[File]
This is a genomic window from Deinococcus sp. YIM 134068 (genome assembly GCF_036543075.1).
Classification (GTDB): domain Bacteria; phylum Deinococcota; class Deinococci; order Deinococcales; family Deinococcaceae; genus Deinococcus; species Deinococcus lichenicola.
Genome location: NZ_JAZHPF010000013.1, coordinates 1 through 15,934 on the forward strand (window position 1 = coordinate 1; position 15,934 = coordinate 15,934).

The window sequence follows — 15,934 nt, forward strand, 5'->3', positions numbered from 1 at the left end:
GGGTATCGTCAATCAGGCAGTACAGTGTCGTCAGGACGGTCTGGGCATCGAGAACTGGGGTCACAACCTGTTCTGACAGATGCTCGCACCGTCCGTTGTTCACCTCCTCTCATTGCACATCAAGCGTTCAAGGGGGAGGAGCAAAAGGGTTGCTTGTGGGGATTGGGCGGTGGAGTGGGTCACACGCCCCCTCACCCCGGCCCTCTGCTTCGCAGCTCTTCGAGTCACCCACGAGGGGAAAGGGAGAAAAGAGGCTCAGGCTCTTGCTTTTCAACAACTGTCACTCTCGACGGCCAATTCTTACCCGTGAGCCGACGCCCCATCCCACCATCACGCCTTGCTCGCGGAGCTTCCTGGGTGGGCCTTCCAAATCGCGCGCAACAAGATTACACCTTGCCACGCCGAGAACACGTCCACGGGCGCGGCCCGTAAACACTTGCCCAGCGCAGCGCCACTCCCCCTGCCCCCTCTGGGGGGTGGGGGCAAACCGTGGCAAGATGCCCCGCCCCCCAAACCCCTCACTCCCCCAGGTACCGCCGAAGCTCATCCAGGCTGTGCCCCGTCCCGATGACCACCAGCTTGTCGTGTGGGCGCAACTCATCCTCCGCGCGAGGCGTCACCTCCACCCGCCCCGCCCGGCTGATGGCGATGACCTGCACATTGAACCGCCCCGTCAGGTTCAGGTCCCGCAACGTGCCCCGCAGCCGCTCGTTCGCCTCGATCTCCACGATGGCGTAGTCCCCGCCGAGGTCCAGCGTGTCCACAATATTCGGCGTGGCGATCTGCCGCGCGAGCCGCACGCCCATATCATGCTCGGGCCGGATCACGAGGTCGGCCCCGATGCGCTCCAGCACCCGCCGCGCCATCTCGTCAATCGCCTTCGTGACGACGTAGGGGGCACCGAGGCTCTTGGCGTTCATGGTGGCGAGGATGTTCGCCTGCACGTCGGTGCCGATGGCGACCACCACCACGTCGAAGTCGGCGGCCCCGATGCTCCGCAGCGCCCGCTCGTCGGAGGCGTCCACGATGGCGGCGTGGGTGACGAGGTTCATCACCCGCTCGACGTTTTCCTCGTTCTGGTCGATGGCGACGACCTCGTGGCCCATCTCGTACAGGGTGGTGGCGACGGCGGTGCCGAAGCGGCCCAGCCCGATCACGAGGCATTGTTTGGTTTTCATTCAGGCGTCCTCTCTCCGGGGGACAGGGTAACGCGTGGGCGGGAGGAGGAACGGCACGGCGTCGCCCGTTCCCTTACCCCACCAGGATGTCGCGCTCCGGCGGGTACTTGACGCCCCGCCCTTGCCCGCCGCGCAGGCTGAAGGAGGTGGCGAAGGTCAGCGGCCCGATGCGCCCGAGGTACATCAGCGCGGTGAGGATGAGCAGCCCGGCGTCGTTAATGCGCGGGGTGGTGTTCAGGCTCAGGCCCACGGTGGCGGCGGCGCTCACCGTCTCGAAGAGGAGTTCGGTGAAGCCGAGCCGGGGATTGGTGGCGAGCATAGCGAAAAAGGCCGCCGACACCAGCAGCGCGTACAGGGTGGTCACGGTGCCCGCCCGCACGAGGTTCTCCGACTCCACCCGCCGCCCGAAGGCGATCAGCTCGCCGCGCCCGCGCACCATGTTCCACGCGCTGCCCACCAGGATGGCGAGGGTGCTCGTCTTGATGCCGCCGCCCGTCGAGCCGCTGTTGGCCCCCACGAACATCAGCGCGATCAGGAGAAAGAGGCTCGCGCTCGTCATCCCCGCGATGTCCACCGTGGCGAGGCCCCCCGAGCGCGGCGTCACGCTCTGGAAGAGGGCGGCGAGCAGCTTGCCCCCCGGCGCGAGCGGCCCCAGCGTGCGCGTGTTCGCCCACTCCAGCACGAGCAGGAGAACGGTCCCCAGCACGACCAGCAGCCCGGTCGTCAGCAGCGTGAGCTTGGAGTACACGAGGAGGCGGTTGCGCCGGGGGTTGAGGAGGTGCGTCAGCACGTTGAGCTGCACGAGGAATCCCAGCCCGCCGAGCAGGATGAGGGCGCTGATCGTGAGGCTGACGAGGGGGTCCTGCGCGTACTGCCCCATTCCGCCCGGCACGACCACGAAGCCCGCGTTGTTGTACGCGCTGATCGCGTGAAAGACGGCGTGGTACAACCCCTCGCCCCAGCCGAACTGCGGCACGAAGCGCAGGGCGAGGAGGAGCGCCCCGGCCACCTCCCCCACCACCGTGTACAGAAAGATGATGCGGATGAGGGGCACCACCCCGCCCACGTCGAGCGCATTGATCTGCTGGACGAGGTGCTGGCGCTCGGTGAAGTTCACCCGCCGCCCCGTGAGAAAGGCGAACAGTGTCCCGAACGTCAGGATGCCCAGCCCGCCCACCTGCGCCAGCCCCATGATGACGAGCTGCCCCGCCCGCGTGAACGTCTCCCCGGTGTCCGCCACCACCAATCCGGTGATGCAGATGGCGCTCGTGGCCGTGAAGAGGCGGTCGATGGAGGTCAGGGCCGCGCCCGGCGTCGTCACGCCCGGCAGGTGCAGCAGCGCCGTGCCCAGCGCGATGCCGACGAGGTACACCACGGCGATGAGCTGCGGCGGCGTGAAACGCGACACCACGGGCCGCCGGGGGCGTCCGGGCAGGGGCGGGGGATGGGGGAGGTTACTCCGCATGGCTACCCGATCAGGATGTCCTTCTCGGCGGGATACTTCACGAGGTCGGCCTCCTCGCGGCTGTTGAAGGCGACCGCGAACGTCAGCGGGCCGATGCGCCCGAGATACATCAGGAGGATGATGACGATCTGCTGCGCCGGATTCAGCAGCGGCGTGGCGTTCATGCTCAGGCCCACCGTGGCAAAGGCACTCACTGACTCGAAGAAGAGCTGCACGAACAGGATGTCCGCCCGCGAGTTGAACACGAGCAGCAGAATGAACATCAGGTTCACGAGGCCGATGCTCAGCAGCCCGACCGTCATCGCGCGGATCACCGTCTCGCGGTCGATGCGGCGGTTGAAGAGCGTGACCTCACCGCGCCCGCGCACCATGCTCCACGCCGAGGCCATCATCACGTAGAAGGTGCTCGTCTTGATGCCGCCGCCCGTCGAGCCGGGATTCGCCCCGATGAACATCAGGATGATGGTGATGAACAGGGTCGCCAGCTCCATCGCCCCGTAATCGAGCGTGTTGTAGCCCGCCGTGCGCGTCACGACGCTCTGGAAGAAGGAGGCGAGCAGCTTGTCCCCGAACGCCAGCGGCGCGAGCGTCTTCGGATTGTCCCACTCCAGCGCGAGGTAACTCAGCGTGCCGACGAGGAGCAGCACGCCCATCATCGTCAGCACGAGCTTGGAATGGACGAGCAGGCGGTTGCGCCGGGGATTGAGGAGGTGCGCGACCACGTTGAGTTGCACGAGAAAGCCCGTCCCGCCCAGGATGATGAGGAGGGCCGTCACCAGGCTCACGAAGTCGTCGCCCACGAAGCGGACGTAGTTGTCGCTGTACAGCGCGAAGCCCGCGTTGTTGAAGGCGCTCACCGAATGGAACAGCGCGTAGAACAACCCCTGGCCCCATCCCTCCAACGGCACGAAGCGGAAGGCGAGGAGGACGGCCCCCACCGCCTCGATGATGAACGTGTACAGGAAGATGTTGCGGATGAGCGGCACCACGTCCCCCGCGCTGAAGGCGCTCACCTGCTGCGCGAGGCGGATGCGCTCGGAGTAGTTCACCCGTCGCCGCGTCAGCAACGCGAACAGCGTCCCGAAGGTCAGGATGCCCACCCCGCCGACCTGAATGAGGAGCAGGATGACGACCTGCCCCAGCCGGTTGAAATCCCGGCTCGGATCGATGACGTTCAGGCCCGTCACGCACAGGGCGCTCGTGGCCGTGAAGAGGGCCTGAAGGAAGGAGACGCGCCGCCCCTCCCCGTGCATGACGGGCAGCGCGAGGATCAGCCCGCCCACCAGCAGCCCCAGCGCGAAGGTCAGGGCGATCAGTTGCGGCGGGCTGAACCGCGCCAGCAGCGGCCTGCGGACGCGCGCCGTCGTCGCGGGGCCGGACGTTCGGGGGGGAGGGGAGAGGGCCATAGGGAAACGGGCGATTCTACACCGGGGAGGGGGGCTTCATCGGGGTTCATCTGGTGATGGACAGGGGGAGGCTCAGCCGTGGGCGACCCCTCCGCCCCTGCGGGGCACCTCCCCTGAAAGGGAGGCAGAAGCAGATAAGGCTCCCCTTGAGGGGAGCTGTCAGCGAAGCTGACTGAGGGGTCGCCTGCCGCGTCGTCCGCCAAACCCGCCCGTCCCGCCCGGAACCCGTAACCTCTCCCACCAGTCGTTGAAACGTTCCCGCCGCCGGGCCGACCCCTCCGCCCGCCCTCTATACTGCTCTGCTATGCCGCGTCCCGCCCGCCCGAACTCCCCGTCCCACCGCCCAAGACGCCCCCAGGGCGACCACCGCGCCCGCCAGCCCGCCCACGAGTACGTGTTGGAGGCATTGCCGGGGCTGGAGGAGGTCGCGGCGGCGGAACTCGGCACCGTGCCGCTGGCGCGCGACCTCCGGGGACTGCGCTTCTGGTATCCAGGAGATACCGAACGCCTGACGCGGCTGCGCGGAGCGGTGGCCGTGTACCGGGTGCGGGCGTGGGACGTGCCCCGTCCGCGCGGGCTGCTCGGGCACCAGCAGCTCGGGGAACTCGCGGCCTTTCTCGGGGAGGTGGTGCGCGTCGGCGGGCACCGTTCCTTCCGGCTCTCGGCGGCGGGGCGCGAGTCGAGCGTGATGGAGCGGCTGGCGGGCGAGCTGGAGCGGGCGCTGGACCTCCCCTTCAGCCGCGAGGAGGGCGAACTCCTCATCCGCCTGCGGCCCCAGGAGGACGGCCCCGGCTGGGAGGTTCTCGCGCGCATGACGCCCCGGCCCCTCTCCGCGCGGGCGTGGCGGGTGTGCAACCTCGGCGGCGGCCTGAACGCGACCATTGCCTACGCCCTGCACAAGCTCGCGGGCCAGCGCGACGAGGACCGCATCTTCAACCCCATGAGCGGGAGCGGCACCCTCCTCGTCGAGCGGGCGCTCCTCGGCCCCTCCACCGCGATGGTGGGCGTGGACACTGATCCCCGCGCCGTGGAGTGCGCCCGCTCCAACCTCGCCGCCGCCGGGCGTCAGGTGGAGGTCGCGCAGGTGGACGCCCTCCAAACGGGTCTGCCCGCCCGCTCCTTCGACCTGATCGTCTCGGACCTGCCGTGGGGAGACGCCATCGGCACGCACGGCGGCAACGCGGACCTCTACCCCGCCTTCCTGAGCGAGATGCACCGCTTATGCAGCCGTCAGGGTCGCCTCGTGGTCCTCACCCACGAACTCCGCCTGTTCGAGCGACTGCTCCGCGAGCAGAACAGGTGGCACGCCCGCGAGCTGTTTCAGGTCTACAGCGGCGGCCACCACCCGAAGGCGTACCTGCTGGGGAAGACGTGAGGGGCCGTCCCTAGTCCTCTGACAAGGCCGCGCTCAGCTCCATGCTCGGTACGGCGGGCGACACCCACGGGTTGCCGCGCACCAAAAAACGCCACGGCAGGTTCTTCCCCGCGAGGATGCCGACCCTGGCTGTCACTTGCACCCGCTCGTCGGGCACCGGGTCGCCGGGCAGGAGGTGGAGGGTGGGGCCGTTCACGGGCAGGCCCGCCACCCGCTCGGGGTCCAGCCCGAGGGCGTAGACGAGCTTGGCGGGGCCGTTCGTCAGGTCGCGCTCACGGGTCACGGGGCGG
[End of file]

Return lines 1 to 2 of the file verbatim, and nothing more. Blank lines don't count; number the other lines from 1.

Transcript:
This is a genomic window from Deinococcus sp. YIM 134068 (genome assembly GCF_036543075.1).
Classification (GTDB): domain Bacteria; phylum Deinococcota; class Deinococci; order Deinococcales; family Deinococcaceae; genus Deinococcus; species Deinococcus lichenicola.